Last week, the Justice Department weighed in on an unsettled legal issue – whether the Title VII of the Civil Rights Act of 1964 protects LGBT employees from workplace discrimination. The Department of Justice (DOJ) argued that it did not, that federal civil rights law does not ban discrimination against members of the LGBTQ community. This is contrary to the previous administration’s position and the Equal Opportunity Commission (EEOC). Further, appellate courts around the country differ on their conclusions, with the 7th Circuit Court of Appeals finding that prohibited sex discrimination extends to and includes sexual orientation discrimination. However the 11th Circuit has just reached the opposite determination – that Title VII does not provide legal recourse when gay, lesbian and transgender workers face discrimination and harassment at work. Thus it is likely this issue will head to the Supreme Court.
The DOJ filed its amicus brief arguing against the inclusion of sexual orientation in Title VII in a case involving a sky diving instructor who asserted that he was fired because he was gay. The man argued that his termination was illegal based on Title VII’s protection against sex discrimination, which he asserted included sexual orientation. The DOJ argued that Title VII doesn’t include sexual orientation discrimination, and only applies to “similarly situated employees’ of different sexes unequally.” The DOJ also argued that an expansion of the Civil Rights Act to include sexual orientation should be left to Congress.”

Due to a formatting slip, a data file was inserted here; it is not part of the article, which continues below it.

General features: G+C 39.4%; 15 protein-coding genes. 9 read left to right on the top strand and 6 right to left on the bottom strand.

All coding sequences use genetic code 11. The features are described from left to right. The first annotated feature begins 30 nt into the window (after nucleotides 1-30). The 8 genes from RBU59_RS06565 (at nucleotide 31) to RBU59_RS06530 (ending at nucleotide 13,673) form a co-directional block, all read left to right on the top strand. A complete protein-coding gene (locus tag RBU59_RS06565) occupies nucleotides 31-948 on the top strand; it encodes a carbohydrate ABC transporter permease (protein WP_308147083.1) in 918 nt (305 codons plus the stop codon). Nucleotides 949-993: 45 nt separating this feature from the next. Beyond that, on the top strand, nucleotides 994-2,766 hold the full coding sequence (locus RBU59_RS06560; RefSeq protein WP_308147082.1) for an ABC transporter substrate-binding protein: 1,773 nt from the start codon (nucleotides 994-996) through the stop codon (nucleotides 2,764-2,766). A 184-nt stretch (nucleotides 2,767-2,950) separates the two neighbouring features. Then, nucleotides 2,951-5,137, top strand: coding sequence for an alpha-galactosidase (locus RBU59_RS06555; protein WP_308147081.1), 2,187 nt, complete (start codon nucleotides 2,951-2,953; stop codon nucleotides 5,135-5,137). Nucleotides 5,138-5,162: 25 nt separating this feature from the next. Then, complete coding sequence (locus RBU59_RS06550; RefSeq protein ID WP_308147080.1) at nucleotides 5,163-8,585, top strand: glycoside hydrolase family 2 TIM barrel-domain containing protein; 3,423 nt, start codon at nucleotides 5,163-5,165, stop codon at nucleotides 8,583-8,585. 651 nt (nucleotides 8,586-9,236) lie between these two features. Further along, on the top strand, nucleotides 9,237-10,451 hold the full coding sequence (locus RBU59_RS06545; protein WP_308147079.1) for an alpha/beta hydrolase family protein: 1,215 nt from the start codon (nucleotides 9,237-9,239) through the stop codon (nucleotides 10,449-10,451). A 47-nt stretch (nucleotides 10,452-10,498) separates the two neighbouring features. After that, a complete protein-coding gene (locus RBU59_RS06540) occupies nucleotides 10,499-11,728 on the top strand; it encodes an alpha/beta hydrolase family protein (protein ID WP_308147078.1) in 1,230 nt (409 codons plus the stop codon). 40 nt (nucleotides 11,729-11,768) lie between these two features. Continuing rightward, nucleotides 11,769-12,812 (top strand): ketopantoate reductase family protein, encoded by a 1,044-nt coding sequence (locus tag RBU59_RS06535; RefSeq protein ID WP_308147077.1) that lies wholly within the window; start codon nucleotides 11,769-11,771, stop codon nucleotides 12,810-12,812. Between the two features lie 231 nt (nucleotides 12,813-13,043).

A final ruling has not been made in this case.
For more information or if you or a loved one has suffered any form of workplace discrimination, please contact the experienced Atlanta employment discrimination lawyers at Buckley Beal, LLP for an immediate consultation.